Larger practices coming, says new MGMA chief

High degree of organization urged

Medical practices must move away from being a cottage industry made up of solo practitioners with no back-up support and take a highly efficient, highly organized team approach to providing patient care, says the new chief executive officer of the Medical Group Management Association (MGMA) in Englewood, CO.

"I believe that all the forces are pushing physicians to group practice. The future of medical practice is in group practice," says William Jessee, MD, in a wide-ranging interview with Physician’s Managed Care Report.

On July 1, Jessee, an experienced association executive, took the reins of the MGMA and its two inter-related organizations, the American College of Medical Practice Executives and the Center for Research in Ambulatory Health Care Administration.

For the past three years, he has served as vice president for quality and managed care at the American Medical Association, leading the development and implementation of a new physician standards and accreditation program.

"I see the group practice getting larger in the future," Jessee says. "It may not, however, be the traditional large group model. It may be more of a virtual group where smaller practices are linked together for common purposes. But whether physicians merge into a large group practice or link with others to create virtual groups, they need size to negotiate deals and run the practice efficiently," he says.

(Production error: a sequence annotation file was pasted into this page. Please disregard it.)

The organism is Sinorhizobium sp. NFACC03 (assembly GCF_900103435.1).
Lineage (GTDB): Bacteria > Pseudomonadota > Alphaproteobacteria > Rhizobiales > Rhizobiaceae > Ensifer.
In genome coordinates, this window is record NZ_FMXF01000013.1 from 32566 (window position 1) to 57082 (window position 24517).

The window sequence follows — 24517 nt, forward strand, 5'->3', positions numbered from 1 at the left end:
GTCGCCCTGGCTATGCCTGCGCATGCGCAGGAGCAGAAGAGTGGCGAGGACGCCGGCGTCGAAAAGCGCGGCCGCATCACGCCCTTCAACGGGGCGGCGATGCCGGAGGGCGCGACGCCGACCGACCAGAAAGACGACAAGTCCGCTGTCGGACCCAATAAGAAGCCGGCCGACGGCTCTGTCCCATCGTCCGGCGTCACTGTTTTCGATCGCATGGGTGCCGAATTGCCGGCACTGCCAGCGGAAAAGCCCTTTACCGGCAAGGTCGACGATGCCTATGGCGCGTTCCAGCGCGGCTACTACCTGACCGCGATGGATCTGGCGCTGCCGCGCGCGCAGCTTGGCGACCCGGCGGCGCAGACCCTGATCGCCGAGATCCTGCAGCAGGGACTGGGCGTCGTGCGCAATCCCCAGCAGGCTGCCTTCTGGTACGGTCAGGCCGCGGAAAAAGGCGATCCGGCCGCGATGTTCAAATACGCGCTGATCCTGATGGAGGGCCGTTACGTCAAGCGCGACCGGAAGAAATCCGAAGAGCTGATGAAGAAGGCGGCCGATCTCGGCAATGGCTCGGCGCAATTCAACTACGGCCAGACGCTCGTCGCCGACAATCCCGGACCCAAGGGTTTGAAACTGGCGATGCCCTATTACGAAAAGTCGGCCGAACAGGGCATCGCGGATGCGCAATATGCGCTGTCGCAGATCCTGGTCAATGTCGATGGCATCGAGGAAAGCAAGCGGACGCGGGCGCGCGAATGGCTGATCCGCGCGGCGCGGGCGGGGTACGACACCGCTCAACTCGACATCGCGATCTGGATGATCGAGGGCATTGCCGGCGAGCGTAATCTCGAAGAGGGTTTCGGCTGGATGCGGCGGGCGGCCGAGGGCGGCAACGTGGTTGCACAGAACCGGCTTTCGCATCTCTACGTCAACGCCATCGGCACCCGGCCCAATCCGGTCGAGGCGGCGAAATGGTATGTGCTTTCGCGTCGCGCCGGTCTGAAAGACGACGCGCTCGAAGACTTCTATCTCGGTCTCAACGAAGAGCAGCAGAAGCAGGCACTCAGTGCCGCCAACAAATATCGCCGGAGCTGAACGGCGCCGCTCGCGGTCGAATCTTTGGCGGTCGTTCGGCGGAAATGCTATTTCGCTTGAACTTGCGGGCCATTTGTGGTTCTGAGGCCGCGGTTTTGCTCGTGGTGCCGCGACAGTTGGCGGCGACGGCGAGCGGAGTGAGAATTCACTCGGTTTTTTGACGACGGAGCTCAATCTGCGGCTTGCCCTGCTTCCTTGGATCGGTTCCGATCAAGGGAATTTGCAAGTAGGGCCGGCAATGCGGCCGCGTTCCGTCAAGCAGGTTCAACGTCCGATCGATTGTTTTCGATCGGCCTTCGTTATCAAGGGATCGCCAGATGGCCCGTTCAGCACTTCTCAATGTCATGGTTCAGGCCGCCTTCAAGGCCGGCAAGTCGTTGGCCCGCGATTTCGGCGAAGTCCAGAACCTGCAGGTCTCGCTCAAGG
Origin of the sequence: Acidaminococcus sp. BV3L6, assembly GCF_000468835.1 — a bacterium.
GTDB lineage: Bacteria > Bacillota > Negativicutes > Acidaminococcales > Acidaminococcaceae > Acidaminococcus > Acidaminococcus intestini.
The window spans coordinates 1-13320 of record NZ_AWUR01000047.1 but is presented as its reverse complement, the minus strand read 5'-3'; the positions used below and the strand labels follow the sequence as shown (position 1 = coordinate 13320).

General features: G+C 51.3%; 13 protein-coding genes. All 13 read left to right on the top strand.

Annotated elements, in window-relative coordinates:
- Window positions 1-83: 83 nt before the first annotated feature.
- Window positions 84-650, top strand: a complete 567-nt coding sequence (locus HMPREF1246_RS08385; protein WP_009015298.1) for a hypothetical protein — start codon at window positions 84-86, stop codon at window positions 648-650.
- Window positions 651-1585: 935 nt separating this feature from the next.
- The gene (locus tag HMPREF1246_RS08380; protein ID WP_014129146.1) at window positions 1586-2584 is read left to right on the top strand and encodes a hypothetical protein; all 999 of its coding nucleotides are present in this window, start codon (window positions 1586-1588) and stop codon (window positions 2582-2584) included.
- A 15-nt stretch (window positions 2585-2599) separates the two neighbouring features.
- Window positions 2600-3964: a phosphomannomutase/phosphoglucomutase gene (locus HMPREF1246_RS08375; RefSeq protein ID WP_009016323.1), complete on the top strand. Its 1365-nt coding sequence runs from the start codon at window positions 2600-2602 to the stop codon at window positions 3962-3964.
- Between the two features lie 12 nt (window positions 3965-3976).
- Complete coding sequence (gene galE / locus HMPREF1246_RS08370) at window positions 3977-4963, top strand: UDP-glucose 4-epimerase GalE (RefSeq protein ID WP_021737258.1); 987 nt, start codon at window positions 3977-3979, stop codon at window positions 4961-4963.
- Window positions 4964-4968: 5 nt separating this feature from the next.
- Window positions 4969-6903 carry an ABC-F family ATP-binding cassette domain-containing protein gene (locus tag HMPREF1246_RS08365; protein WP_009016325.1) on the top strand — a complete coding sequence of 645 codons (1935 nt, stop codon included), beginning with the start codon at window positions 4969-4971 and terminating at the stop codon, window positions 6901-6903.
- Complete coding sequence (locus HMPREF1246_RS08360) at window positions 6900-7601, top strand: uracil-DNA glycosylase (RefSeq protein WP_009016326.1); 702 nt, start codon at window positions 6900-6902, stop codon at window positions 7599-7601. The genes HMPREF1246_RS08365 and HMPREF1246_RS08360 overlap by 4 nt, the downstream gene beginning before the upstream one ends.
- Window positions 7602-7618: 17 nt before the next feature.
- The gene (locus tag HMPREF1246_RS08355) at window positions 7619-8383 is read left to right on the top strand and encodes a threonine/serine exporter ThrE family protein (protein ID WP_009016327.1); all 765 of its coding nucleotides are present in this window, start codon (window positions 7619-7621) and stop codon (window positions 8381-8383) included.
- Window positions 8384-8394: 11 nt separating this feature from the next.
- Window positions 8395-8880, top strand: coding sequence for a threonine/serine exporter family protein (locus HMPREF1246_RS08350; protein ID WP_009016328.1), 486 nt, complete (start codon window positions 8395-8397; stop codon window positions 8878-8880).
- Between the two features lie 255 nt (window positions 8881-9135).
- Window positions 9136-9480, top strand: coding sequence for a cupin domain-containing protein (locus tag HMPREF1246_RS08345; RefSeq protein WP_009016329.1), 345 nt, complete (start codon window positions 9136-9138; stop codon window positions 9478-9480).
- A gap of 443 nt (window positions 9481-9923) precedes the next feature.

Jessee suggests that physician offices link together to get a better deal when purchasing supplies, buying health coverage for employees, creating centralized billing systems, or to get bargaining leverage with managed care plans.

"The larger the group, the more economic clout it has," he adds.

Over the long haul, physicians in group practice also stay more clinically current because they can sit down and talk with their colleagues, Jessee says.

"Peer interaction helps you continue to be the best kind of doctor you possibly can be. Putting three brains together is always better than one," he says.

Following are Jessee’s answers to other questions from PMCR.

What plans do you have for the three MGMA organizations?

Jessee: My first plan is to get to know the organizations better. I am a firm believer in "ready" and "aim" before "fire." I plan to spend the first few weeks learning where the three organizations are now and what we need to do to get them where we want them to be.

Membership is my No. 1 priority. One of the strengths of any organization is its members. I stressed to the board that, even though the MGMA membership curve has been quite positive, we can’t become complacent. The way you keep your growth curve going up is to provide service to your members and give them a reason to be members.

Organizations shouldn’t try to get members just because they want more dues. Instead, they should look upon members as valuable assets. Each member has knowledge and insight to share with other members. An organization should act as a clearinghouse to pluck that good idea from one brain and share it with another. I look at each member as a very valuable asset.

How do you plan to increase membership?